Annual of Urdu Studies, v. 2, 1982 p. 131.

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Book Reviews

Leslie A. Flemming. ANOTHER LONELY VOICE: THE URDU SHORT STORIES OF SAADAT HASAN MANTO. Berkeley: Center for South & Southeast Asia Studies, University of California (Monograph Series, #18), 1979. ix, 133 pp. $10.75. (Distributed by Cellar Bookshop, Detroit, MI.)

Another Lonely Voice is the only book in English which deals with Saadat Hasan's Manto's life, his literary reputation, and his unique achievement as a short story writer. Although many of Manto's stories have been translated into English, there has been, until now, no publication which assessed his achievement and introduced him intelligently to the English reading public. In that sense. Another Lonely Voice performs a very useful and necessary function.

The book is divided into six sections. The first one deals with Manto's life; the second discusses his association with the Progressive Writers Movement, his relationship with his contemporaries and his own views on the creative output of the Progressive writers. The next two sections are concerned with the literary influences on Manto and involve a discussion of his various collections of short stories which were published during the twenty years of his creative life. The fifth section deals with the formal characteristics—technique, style, point of view, language—of Manto's short stories. The last section summarizes the argument of the entire book and offers the author's view of Manto's achievement as a writer.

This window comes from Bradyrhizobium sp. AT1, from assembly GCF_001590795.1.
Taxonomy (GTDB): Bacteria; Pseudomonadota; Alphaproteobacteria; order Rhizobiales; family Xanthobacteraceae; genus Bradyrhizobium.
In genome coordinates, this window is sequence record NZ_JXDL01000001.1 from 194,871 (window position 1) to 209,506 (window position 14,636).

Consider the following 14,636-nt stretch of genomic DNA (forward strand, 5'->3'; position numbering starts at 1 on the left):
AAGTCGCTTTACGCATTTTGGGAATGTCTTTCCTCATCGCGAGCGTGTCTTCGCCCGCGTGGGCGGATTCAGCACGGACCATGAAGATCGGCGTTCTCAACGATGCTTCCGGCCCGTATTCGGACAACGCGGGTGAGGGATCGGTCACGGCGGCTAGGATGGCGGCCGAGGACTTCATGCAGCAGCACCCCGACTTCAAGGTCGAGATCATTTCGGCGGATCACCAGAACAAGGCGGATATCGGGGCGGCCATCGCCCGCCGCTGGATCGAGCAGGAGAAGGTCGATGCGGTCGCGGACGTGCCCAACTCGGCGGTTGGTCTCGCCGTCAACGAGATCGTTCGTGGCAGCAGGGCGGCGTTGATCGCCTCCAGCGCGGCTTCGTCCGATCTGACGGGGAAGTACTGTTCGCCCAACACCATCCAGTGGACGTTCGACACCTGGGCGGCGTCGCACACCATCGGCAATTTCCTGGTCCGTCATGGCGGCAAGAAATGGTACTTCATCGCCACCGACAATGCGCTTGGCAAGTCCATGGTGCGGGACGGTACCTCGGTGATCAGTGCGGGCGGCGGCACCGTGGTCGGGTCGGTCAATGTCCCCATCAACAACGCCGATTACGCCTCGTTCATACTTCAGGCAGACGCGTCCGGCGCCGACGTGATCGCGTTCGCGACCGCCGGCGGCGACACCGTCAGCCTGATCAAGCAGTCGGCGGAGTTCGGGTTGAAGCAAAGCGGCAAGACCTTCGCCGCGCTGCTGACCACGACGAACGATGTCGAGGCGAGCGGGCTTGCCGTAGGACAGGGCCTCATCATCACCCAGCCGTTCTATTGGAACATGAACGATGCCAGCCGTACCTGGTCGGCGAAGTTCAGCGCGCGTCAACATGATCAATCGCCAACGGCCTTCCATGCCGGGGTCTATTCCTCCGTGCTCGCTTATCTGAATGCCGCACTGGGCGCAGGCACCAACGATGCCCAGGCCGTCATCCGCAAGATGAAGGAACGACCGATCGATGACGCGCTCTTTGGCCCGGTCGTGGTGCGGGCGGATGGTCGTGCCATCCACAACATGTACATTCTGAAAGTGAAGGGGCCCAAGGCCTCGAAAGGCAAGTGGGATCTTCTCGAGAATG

The first two sections of the book contain material which is fairly stimulating. Some acquaintance with Manto's life is essential to an understanding of his work, and, in the first chapter, Flemming has given a detailed account of Manto's life. In fact, she has done more than that. Hamid Jalal, in his biographical sketch of Manto* had transformed his uncle into an idealized, romanticized figure, more the subject of a fairy-tale or a fable—a man who could walk on fire and water—than a real person who lived and wrote short stories. It is very comforting to note that Flemming has corrected the slant in the earlier Manto image and has presented Manto as a human being once again. Appropriately, her approach to Manto's life is psychological, which is perhaps the best approach to adopt in dealing with a man who possessed various contradictory qualities, and who was highly idiosyncratic in his behavior. In order to gather views about Manto, she had to travel to India, Pakistan and Iran and

* In Black Milk. Edited and translated by Hamid Jalal. (Lahore: Al-Kitab, 1956.)


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